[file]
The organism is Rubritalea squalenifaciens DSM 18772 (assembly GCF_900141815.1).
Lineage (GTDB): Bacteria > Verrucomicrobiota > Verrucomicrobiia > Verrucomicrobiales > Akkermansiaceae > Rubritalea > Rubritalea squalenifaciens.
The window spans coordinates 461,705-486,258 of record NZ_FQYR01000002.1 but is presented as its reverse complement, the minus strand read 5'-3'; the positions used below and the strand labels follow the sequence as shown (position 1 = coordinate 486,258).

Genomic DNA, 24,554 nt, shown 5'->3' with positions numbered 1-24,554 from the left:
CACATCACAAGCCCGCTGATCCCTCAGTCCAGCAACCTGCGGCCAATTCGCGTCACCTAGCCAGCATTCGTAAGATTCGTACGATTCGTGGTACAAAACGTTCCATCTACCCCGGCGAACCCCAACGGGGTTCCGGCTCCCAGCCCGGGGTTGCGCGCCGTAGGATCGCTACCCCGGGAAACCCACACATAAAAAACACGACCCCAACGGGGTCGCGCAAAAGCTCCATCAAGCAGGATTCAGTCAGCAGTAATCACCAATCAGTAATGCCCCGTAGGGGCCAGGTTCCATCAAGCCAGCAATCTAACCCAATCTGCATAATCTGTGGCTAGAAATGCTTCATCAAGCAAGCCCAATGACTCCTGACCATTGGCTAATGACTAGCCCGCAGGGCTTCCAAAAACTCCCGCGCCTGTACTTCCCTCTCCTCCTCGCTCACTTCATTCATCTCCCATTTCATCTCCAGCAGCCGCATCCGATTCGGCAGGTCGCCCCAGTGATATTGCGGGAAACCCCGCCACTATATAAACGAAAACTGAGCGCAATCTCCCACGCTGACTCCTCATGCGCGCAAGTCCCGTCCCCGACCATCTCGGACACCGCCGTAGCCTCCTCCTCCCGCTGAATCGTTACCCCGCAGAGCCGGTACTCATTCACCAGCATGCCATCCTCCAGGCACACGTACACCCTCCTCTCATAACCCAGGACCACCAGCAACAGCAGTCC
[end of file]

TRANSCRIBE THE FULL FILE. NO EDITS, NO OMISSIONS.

The organism is Rubritalea squalenifaciens DSM 18772 (assembly GCF_900141815.1).
Lineage (GTDB): Bacteria > Verrucomicrobiota > Verrucomicrobiia > Verrucomicrobiales > Akkermansiaceae > Rubritalea > Rubritalea squalenifaciens.
The window spans coordinates 461,705-486,258 of record NZ_FQYR01000002.1 but is presented as its reverse complement, the minus strand read 5'-3'; the positions used below and the strand labels follow the sequence as shown (position 1 = coordinate 486,258).

Genomic DNA, 24,554 nt, shown 5'->3' with positions numbered 1-24,554 from the left:
CACATCACAAGCCCGCTGATCCCTCAGTCCAGCAACCTGCGGCCAATTCGCGTCACCTAGCCAGCATTCGTAAGATTCGTACGATTCGTGGTACAAAACGTTCCATCTACCCCGGCGAACCCCAACGGGGTTCCGGCTCCCAGCCCGGGGTTGCGCGCCGTAGGATCGCTACCCCGGGAAACCCACACATAAAAAACACGACCCCAACGGGGTCGCGCAAAAGCTCCATCAAGCAGGATTCAGTCAGCAGTAATCACCAATCAGTAATGCCCCGTAGGGGCCAGGTTCCATCAAGCCAGCAATCTAACCCAATCTGCATAATCTGTGGCTAGAAATGCTTCATCAAGCAAGCCCAATGACTCCTGACCATTGGCTAATGACTAGCCCGCAGGGCTTCCAAAAACTCCCGCGCCTGTACTTCCCTCTCCTCCTCGCTCACTTCATTCATCTCCCATTTCATCTCCAGCAGCCGCATCCGATTCGGCAGGTCGCCCCAGTGATATTGCGGGAAACCCCGCCACTATATAAACGAAAACTGAGCGCAATCTCCCACGCTGACTCCTCATGCGCGCAAGTCCCGTCCCCGACCATCTCGGACACCGCCGTAGCCTCCTCCTCCCGCTGAATCGTTACCCCGCAGAGCCGGTACTCATTCACCAGCATGCCATCCTCCAGGCACACGTACACCCTCCTCTCATAACCCAGGACCACCAGCAACAGCAGTCC